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No way am I gonna survive this.
That's what I was thinking as I tore down the icy slope, at what had to be a ninety-degree angle. There was nothing between me and the mountain but a thin fiberglass snowboard. One mistake, one rock or slick spot or bad turn, and I'd be history.
What a rush.
O f course, it didn't matter that my adrenaline was pumping. This wasn't about fun. Frank and I had a big problem: Regardless of how fast we shredded down the mountain, Chaz and Brad were faster. It made sense, since they were pro snowboarders — or pro snowboarders turned drug dealers, to be more exact. But that didn't mean Frank and I weren't gonna catch them.
This was our latest ATAC mission. We'd successfully targeted the bad guys, staked 'em out, and gathered all the evidence. Their meticulous record of drug deals as well as their latest stash were both secured in the inner pocket of my snowboard jacket. Problem was, the bad guys were getting away
The chase began twenty minutes after the lifts stopped running, so other than the four of us, the mountain was deserted.
Just as we started making progress, Chaz and Brad took a detour. They were leading us down Doomed River Run, which had been closed all season because of avalanche threats.
"They think we're not gonna follow them," I called to Frank. "Like a few skull-and-crossbones danger signs would ever stop us!"
"Yeah, they thought wrong," Frank replied, as he took a sharp left and barreled past another warning sign.
In the distance I saw the guys in front of us crouch down, and then soar into the air. We were coming up on a jump. "Get ready," I warned Frank.
"I'm always ready," my brother replied.
I got into position, holding the edge o f my board with one gloved hand.
Then I went for it. Suddenly I was flying through the air — weightless and graceful like an eagle. It was awesome. And before I could even blink, I made a smooth landing, pointing the left side of my board straight down the mountain. I had to pick up speed — otherwise, these crooks would get away.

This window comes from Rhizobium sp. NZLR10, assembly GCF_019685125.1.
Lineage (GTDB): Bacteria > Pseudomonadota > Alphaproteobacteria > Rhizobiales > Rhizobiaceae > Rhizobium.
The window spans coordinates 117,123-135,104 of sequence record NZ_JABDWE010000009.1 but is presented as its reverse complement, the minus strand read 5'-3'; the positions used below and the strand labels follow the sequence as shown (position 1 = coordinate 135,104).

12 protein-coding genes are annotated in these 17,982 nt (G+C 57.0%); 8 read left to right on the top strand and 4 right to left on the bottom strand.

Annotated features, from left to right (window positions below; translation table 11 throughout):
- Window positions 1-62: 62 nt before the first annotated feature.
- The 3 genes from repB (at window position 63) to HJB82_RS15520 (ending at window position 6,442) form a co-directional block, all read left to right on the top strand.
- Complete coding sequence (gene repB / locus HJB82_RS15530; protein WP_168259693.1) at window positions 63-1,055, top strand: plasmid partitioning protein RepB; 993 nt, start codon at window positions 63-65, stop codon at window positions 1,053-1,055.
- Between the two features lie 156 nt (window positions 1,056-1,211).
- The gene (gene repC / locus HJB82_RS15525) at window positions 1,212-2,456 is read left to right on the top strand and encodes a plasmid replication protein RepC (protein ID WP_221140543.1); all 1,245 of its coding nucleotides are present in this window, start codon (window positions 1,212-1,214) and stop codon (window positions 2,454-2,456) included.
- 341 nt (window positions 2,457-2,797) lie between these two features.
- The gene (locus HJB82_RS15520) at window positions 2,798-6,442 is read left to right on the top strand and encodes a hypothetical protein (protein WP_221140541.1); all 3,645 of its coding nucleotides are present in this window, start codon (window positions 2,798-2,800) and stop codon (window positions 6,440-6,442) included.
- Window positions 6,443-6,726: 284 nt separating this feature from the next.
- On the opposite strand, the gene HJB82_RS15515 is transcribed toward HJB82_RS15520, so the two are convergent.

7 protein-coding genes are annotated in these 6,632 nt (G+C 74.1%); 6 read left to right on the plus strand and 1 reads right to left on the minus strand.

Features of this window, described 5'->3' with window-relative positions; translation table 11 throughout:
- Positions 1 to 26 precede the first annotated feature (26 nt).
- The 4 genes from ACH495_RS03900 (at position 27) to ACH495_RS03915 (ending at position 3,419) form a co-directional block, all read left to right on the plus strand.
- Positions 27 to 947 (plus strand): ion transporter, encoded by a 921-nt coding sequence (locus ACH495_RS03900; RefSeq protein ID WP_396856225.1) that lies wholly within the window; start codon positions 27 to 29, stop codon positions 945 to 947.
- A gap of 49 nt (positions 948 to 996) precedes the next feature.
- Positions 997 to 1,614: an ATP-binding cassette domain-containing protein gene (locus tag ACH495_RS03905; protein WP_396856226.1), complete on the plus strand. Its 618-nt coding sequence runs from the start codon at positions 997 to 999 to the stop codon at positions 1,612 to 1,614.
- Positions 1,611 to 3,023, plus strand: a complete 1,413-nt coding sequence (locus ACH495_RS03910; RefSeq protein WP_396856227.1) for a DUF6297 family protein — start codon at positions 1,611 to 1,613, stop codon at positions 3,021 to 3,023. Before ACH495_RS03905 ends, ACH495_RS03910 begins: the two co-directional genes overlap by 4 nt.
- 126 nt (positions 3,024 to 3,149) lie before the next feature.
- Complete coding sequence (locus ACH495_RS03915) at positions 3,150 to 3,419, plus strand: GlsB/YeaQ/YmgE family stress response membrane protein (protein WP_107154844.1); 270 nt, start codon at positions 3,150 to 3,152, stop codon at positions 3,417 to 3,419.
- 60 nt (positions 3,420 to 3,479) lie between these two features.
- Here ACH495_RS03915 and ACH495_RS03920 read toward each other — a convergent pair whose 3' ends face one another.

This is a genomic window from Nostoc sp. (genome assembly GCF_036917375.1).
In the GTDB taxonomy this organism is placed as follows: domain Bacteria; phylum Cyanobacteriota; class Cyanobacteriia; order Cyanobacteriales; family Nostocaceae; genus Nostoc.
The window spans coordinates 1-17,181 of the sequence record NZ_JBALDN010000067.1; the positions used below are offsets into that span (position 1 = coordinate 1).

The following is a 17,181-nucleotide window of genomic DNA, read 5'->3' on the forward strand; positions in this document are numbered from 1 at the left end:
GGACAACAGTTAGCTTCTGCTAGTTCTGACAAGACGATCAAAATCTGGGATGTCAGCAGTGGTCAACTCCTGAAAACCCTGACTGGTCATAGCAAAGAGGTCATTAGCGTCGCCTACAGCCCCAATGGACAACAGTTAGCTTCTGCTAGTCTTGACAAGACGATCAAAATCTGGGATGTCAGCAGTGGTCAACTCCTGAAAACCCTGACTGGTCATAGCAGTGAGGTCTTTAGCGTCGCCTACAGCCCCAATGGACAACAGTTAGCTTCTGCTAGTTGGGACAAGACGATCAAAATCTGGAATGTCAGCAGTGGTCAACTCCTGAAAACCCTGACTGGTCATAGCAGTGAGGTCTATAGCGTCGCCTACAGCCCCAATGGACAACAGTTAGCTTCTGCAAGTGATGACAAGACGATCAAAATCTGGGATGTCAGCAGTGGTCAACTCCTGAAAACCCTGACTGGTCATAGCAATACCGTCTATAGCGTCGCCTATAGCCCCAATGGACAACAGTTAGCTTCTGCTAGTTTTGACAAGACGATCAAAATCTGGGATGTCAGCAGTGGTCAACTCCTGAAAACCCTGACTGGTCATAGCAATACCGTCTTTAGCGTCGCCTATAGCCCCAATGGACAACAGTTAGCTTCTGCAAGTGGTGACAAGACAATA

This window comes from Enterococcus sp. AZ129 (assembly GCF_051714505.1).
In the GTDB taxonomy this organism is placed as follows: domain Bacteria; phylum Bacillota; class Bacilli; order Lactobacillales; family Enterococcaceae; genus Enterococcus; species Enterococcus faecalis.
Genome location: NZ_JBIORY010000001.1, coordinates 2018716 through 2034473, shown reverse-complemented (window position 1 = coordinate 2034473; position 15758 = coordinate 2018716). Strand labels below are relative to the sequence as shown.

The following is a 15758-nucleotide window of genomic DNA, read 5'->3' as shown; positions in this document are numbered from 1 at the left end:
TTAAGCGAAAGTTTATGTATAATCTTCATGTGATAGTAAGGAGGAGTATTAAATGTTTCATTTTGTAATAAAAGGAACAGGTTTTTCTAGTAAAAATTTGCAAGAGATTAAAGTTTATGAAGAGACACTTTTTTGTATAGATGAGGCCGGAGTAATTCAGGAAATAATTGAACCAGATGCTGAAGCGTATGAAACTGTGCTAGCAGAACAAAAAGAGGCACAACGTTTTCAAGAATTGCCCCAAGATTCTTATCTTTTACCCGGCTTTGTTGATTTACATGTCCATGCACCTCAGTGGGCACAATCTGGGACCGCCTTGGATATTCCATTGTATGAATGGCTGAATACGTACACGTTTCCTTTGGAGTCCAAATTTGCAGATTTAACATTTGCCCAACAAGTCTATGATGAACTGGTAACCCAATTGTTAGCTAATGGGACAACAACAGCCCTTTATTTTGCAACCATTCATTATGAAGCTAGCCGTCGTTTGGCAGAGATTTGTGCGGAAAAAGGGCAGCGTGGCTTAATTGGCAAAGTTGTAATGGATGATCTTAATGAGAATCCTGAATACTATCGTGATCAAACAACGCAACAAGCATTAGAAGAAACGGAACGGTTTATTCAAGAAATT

When we hit the next clearing, the guys disappeared. Not good. If they made it to the bottom of the mountain they'd be able to blend in with the crowd and eventually flee. Plus, the sun was setting, and finding them in the dark would be impossible.
There had to be another way.
Just then I saw it. Zip line — the two words came to me in a flash of genius. Above our heads was an empty steel cable, linking the top of the mountain to the bottom in a clean, straight line. It must have been part of an old ski lift. There weren't any chairs or gondolas attached, as far as I could tell. Using it as a zip line would get me to the bottom of the mountain in no time. I yelled my plan to Frank.
"You're crazy!" he said.
"Says you," I replied, as I skidded to a stop and ditched my board. I pulled my scarf from my neck. I was sure the fleece and wool blend would be strong enough to hold me. Well, pretty sure. Working for ATAC, I've jumped out of planes with broken parachutes, survived explosions and roaring fires, scuba dived to dangerous depths and more. What's one more risk?
By now Brad and Chaz were two specks in the distance, and even Frank was fading from my view. I had to act fast. I scrambled up the pine tree closest to the steel cable. When I was high enough, I jumped.
Bingo. I was on, hanging literally by a thread. My legs dangled down, swaying with the wind. I slung one end of my scarf around the cable and held on tight. Then I pushed off, shifting the bulk of my weight forward.
Woo-hoo! I was really flying.
Trees whipped by so fast that all I saw was a blur of green. A steady rain was falling, but at my speed, the drops felt more like an assault. They stung every part of my face that wasn't covered by my mask or helmet.